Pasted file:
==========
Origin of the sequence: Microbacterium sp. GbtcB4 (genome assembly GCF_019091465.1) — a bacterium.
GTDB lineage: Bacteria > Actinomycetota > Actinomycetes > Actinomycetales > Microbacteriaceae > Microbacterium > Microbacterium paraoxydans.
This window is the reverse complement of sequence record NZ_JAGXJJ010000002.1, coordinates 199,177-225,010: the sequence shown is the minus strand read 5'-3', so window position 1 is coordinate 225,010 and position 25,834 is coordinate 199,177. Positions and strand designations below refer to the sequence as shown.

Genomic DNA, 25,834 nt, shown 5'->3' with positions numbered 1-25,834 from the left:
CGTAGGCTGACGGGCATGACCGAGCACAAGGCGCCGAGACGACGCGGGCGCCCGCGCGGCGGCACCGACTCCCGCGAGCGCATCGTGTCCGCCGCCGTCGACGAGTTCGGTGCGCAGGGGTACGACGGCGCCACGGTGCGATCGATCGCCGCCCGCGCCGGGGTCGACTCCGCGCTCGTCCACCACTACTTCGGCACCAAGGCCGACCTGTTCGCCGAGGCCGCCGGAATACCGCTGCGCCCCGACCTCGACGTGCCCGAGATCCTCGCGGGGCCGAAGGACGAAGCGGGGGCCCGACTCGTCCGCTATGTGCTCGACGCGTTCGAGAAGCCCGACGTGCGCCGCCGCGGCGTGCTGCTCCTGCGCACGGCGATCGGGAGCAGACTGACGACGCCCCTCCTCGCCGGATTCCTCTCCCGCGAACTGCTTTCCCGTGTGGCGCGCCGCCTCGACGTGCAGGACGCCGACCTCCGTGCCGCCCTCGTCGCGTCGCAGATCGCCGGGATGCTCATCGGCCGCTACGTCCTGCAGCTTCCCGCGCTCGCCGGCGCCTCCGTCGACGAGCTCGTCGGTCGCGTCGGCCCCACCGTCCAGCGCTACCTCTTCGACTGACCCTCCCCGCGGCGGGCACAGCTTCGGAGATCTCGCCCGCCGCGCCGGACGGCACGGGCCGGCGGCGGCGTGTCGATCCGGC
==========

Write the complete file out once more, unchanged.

Origin of the sequence: Microbacterium sp. GbtcB4 (genome assembly GCF_019091465.1) — a bacterium.
GTDB lineage: Bacteria > Actinomycetota > Actinomycetes > Actinomycetales > Microbacteriaceae > Microbacterium > Microbacterium paraoxydans.
This window is the reverse complement of sequence record NZ_JAGXJJ010000002.1, coordinates 199,177-225,010: the sequence shown is the minus strand read 5'-3', so window position 1 is coordinate 225,010 and position 25,834 is coordinate 199,177. Positions and strand designations below refer to the sequence as shown.

Genomic DNA, 25,834 nt, shown 5'->3' with positions numbered 1-25,834 from the left:
CGTAGGCTGACGGGCATGACCGAGCACAAGGCGCCGAGACGACGCGGGCGCCCGCGCGGCGGCACCGACTCCCGCGAGCGCATCGTGTCCGCCGCCGTCGACGAGTTCGGTGCGCAGGGGTACGACGGCGCCACGGTGCGATCGATCGCCGCCCGCGCCGGGGTCGACTCCGCGCTCGTCCACCACTACTTCGGCACCAAGGCCGACCTGTTCGCCGAGGCCGCCGGAATACCGCTGCGCCCCGACCTCGACGTGCCCGAGATCCTCGCGGGGCCGAAGGACGAAGCGGGGGCCCGACTCGTCCGCTATGTGCTCGACGCGTTCGAGAAGCCCGACGTGCGCCGCCGCGGCGTGCTGCTCCTGCGCACGGCGATCGGGAGCAGACTGACGACGCCCCTCCTCGCCGGATTCCTCTCCCGCGAACTGCTTTCCCGTGTGGCGCGCCGCCTCGACGTGCAGGACGCCGACCTCCGTGCCGCCCTCGTCGCGTCGCAGATCGCCGGGATGCTCATCGGCCGCTACGTCCTGCAGCTTCCCGCGCTCGCCGGCGCCTCCGTCGACGAGCTCGTCGGTCGCGTCGGCCCCACCGTCCAGCGCTACCTCTTCGACTGACCCTCCCCGCGGCGGGCACAGCTTCGGAGATCTCGCCCGCCGCGCCGGACGGCACGGGCCGGCGGCGGCGTGTCGATCCGGC